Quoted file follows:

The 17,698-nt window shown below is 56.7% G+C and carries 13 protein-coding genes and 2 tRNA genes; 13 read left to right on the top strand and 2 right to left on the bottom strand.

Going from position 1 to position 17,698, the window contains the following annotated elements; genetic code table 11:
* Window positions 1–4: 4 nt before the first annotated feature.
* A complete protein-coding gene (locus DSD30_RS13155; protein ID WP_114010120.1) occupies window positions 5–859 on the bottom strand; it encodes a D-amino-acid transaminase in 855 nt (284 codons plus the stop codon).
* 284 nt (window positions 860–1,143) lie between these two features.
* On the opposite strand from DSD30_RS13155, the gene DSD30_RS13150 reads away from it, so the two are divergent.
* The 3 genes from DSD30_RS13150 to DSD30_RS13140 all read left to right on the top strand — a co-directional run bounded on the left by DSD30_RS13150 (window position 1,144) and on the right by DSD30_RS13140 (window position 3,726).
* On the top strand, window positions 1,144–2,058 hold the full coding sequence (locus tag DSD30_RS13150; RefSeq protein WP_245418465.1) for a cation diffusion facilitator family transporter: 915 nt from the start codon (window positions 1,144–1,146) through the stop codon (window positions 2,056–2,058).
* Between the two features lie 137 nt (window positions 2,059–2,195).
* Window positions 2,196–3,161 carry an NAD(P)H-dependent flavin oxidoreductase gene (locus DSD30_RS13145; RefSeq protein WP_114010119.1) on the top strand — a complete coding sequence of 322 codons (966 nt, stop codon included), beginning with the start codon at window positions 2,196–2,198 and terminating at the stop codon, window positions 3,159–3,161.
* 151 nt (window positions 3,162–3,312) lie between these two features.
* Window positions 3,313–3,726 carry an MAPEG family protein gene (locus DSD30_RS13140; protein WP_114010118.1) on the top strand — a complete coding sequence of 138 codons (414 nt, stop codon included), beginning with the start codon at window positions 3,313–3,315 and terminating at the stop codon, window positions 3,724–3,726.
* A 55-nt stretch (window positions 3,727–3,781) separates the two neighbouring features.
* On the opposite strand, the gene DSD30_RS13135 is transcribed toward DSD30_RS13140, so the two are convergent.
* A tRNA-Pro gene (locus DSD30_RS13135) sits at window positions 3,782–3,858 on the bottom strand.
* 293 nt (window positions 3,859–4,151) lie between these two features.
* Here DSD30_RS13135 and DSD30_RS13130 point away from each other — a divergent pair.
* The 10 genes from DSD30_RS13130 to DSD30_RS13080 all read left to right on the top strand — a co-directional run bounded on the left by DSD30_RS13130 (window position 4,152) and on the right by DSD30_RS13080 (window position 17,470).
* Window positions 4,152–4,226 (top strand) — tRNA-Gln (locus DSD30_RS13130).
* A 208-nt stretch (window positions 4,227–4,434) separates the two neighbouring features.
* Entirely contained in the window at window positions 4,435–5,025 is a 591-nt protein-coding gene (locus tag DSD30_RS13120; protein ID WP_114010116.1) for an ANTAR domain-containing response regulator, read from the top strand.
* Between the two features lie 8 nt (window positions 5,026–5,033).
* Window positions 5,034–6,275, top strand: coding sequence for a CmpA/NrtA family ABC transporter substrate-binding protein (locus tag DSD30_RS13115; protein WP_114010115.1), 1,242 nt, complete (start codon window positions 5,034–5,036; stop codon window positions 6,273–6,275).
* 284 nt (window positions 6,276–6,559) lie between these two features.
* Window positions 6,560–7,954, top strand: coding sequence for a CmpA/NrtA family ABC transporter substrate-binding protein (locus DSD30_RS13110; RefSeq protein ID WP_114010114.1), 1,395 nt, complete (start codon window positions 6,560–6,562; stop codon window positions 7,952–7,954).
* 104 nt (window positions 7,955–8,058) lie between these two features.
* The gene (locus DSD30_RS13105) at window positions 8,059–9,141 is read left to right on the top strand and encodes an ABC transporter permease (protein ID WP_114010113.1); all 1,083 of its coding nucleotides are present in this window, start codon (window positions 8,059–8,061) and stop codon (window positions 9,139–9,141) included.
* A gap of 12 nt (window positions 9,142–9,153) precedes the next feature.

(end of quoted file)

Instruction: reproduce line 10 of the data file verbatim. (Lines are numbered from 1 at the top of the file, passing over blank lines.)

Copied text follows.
* Window positions 2,196–3,161 carry an NAD(P)H-dependent flavin oxidoreductase gene (locus DSD30_RS13145; RefSeq protein WP_114010119.1) on the top strand — a complete coding sequence of 322 codons (966 nt, stop codon included), beginning with the start codon at window positions 2,196–2,198 and terminating at the stop codon, window positions 3,159–3,161.